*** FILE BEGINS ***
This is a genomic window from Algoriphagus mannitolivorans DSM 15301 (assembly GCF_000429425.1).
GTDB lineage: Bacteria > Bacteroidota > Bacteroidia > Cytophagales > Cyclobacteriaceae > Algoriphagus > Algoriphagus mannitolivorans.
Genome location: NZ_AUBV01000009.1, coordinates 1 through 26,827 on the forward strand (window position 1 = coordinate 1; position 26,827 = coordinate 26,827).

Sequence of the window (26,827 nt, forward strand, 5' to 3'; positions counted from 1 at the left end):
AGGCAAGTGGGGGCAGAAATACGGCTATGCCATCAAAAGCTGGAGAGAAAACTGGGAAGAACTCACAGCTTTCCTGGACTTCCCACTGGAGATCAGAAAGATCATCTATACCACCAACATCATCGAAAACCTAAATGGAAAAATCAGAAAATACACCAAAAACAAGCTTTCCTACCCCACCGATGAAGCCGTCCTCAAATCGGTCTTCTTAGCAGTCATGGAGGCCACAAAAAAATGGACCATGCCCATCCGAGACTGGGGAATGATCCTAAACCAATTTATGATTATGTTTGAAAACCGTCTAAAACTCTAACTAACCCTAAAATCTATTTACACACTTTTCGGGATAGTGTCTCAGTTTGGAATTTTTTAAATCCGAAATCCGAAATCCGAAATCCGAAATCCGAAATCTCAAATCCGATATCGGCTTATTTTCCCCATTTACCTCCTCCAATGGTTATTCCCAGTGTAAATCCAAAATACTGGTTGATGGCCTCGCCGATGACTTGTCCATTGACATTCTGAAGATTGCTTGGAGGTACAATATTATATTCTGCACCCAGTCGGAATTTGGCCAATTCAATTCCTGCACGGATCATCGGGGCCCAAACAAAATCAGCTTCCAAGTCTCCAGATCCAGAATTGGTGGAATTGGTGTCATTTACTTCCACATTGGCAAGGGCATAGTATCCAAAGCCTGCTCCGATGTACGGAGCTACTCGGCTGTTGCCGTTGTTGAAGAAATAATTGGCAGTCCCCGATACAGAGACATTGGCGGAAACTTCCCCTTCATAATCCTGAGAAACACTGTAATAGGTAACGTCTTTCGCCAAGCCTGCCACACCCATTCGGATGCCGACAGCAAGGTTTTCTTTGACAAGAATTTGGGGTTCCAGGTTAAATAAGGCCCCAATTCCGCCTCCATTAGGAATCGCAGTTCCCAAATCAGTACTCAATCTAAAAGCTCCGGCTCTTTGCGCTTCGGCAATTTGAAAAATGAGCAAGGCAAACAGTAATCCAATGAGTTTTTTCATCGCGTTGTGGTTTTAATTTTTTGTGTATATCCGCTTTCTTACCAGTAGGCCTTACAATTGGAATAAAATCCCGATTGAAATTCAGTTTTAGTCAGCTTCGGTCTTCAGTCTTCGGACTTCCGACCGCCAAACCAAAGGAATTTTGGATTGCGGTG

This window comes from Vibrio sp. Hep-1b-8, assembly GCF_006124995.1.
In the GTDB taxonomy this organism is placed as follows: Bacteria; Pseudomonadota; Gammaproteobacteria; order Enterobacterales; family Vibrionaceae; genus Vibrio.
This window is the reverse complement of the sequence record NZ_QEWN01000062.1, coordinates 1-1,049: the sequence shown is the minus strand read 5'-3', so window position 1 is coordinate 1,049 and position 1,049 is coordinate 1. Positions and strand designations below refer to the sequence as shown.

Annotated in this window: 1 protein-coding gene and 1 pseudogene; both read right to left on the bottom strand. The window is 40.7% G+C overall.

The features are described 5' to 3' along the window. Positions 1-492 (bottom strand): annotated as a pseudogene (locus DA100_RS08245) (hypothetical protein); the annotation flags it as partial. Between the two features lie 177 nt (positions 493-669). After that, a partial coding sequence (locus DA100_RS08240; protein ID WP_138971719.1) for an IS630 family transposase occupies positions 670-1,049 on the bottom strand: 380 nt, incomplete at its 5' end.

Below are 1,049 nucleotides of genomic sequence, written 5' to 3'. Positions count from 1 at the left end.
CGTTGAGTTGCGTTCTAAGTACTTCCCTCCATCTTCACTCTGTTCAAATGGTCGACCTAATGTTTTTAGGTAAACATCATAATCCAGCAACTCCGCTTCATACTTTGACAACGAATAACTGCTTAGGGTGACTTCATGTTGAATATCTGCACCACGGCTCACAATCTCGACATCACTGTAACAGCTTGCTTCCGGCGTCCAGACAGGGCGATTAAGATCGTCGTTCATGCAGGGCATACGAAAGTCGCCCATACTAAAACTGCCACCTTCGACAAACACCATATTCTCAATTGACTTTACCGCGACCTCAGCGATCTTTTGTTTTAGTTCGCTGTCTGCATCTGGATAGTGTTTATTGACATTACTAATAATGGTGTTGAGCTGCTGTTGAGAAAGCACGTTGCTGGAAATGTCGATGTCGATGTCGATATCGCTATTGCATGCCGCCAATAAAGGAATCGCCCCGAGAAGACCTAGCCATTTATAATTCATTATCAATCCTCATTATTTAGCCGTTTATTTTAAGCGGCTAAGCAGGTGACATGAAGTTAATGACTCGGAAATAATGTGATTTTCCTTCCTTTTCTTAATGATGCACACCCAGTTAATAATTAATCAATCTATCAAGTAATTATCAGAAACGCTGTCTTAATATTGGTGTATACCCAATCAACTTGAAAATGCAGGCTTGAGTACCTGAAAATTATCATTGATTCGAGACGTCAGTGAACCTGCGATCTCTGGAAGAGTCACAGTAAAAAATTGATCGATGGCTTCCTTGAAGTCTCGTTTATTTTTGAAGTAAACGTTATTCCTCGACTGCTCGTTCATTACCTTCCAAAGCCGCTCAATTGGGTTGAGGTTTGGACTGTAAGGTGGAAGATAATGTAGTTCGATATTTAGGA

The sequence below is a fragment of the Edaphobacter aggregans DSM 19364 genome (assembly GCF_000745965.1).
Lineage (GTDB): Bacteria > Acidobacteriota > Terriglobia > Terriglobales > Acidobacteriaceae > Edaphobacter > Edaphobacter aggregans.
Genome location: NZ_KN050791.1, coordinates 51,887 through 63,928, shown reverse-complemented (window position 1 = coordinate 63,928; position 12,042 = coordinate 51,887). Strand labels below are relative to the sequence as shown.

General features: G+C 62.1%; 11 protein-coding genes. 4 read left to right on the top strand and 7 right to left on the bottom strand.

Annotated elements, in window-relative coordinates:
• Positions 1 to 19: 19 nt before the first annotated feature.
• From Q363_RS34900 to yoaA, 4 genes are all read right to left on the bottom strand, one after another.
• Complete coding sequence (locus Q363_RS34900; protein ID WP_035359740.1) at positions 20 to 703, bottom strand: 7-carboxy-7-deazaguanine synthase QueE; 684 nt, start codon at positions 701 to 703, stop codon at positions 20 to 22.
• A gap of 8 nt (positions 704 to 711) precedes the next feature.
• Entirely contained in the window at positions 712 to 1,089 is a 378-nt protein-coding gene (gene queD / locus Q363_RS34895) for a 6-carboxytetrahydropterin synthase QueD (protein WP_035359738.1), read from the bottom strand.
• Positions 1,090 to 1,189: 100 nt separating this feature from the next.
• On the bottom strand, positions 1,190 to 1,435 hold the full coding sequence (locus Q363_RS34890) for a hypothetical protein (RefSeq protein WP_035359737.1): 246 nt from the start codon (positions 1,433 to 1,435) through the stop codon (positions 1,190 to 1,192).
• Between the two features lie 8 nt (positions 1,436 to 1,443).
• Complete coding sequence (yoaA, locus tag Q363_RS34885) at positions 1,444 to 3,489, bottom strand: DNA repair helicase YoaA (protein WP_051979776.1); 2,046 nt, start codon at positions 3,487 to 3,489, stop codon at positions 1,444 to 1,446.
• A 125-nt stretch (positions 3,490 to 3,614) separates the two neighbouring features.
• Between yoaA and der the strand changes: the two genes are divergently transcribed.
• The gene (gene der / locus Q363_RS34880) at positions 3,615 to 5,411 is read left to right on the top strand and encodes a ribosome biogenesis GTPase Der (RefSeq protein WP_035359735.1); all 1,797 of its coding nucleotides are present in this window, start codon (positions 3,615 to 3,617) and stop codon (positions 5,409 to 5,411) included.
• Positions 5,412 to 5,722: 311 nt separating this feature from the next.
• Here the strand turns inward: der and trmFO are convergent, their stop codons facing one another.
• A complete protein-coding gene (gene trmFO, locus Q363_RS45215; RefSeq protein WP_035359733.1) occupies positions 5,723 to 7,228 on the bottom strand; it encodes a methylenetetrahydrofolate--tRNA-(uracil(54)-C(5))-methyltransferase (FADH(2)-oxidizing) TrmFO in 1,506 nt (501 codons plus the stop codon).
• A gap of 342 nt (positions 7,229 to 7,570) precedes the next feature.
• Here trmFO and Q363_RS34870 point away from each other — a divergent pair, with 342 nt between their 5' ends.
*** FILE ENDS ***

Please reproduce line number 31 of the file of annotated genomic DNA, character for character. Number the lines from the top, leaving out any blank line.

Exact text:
• Here the strand turns inward: der and trmFO are convergent, their stop codons facing one another.